decomposed to the familiar multilinear regression equation since if one
              assumes all the Z(Xi)s are independent variables, then in the covariance
              matrix C all of C(Xi,Xj) would be zero except for C(Xi,Xi). So

              LiC(Xi,Xi)=C(Xi,Xo)

              The lambdas here being the parameters of the regression equation. The
              intercept term is the sam, i.e. Lo=E(y)-LiE(xi).

              Not sure if the previous poster meant this or simply using the location as
              the "independent" variable.

              Cheers

              Syed

              On 3/1/05 5:34 PM, "jyarus" <jyarus@...> wrote:

              > Hi Seumas:
              >
              > I thought I would throw my 2 cents in regarding a comparison between kriging
              > and linear regression.
              >
              > While some of the responses have hit a few important differences, like
              > Kriging is a spatial estimator and regression is not, or kriging will honor
              > the original data and regression will not (unless residuals are added back
              > in - not often done). For me, the critical point to be made is between the
              > collocated cokriging application and regression. In collocated cokriging,
              > like simple regression, two variables are being used, one independent and
              > one dependent (of course, this could be expanded to more than one
              > independent variable). The object is to predict a value of the dependent
              > variable from a relationship established between both the independent and
              > dependent observed values. In the ensuing regression equation, there is a
              > slope term. For example, in the equation, Y= c-bX, c is the intercept and b
              > is the slope. As pointed out by one of the contributors, regression by
              > itself is not a spatial estimator, it is a point estimator. As such, the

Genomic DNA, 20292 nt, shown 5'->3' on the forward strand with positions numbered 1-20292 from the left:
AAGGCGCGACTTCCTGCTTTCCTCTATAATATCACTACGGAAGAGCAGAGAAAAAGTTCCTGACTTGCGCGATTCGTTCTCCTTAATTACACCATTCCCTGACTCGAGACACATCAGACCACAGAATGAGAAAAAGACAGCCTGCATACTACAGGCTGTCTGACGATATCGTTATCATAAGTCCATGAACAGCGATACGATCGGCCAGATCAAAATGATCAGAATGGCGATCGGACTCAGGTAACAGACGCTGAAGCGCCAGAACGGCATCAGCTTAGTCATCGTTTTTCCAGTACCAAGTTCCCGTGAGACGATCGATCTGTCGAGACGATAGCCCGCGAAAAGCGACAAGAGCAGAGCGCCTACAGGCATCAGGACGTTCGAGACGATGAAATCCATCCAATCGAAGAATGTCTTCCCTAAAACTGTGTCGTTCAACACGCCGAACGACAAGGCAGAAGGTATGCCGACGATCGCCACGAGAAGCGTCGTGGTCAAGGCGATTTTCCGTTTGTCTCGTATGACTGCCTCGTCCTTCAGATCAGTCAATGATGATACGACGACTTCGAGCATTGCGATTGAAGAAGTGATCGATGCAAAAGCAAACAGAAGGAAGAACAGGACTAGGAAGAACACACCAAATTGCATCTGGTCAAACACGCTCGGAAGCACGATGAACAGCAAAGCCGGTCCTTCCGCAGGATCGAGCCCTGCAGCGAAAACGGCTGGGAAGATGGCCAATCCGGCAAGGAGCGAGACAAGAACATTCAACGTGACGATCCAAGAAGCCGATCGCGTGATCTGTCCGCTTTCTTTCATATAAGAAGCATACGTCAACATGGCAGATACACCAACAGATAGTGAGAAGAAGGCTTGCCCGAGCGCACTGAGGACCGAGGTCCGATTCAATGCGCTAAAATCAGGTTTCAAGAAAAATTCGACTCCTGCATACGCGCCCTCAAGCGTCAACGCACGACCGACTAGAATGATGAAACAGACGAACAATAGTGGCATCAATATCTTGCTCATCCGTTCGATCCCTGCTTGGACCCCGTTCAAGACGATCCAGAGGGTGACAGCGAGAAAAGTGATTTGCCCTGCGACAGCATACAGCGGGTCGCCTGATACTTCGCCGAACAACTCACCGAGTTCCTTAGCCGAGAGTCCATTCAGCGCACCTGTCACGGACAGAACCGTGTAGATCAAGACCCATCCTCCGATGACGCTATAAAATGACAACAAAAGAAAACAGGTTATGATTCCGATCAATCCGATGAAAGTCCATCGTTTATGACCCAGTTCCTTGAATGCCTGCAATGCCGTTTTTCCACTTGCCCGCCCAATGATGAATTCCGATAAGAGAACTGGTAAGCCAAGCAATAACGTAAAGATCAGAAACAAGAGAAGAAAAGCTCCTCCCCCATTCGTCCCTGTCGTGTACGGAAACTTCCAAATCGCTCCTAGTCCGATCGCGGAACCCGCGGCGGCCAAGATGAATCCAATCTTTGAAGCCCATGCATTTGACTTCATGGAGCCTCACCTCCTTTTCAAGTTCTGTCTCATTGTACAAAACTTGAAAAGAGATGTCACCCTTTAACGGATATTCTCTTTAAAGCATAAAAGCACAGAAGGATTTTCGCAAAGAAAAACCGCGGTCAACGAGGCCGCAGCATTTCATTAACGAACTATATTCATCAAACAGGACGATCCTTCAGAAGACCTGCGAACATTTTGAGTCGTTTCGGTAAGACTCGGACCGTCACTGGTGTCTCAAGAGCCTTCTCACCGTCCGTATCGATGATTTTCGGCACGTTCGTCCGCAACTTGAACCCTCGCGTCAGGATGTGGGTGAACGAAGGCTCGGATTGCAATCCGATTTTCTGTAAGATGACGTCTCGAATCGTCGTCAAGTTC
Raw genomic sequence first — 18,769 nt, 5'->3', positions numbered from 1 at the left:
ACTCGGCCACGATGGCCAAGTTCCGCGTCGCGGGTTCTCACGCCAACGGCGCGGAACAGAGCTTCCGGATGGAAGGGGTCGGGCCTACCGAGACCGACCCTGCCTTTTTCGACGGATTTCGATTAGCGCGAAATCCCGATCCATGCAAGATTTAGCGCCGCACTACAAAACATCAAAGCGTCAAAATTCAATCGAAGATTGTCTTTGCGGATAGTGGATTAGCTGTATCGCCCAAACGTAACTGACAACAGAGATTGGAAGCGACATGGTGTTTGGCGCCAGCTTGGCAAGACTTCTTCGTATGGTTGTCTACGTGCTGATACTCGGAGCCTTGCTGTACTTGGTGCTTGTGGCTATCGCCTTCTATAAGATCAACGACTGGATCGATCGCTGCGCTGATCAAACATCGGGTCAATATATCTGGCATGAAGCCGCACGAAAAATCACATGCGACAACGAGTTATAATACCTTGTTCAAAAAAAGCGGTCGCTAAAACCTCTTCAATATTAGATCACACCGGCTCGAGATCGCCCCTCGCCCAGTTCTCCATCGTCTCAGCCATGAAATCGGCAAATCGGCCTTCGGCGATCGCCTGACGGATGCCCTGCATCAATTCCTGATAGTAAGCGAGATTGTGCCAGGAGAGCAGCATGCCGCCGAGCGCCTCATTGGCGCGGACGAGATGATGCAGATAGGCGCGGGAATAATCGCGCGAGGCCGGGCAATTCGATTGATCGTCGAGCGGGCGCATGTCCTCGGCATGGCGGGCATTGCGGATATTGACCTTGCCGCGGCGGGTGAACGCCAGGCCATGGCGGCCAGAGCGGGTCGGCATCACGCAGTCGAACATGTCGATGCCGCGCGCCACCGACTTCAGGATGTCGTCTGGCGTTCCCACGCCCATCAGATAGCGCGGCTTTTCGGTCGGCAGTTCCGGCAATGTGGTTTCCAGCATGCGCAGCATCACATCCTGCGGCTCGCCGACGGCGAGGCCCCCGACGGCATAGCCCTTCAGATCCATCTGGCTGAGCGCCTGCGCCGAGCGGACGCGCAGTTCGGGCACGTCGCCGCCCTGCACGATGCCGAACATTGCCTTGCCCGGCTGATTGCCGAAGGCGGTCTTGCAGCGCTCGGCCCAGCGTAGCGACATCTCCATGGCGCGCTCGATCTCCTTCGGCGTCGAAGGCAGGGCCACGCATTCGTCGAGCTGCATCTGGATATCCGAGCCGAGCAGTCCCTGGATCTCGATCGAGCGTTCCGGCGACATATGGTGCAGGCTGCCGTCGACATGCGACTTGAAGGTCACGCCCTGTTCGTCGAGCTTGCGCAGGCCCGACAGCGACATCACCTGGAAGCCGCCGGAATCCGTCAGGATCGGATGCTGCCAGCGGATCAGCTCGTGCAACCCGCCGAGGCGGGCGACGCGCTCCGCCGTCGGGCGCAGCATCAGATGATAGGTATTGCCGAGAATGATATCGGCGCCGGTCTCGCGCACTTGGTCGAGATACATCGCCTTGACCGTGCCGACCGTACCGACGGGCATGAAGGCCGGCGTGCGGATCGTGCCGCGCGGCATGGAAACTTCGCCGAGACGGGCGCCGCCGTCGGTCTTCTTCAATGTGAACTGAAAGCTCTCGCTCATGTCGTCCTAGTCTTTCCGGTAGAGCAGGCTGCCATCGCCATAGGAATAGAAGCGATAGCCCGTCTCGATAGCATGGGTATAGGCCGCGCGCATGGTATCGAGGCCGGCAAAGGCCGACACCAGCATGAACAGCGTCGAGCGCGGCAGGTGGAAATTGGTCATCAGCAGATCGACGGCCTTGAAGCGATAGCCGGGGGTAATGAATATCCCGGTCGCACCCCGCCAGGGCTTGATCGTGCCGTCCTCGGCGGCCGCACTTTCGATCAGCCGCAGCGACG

> equation contains no information about the surrounding data or about the
              > relationship between the observed data and the unsampled location where a
              > desired estimate of the dependent variable is required. In kriging (or
              > cokriging), the slope term "b" is replaced by a covariance matrix that
              > informs the system not only about the behavior of the surrounding data
              > points and the unsampled location (similar to distance weighting if
              > omnidirectional), but also about the spatial behavior within the
              > neighborhood - that is, how neighbors are spatially related to other
              > neighbors. Thus, the slope term "b" is replaced with a sophisticated
              > covariance matrix containing the spatial information.
              >
              > The ramifications of using simple regression instead of true spatial
              > estimator are significant if the results are presented in map form. While
              > this is often difficult to grasp for some, using simple regression as a
              > mapping tool will cause geographic portions of a map to consistently be
              > overestimated and others underestimated! For example, you may find that all
              > the values estimated in the upper left quadrant of the map to be
              > overestimated, and those in the lower right to be underestimated. We would
              > like to believe that a good spatial estimator will be unbiased, and the
              > distribution of the error variances over the area of a map will be uniform -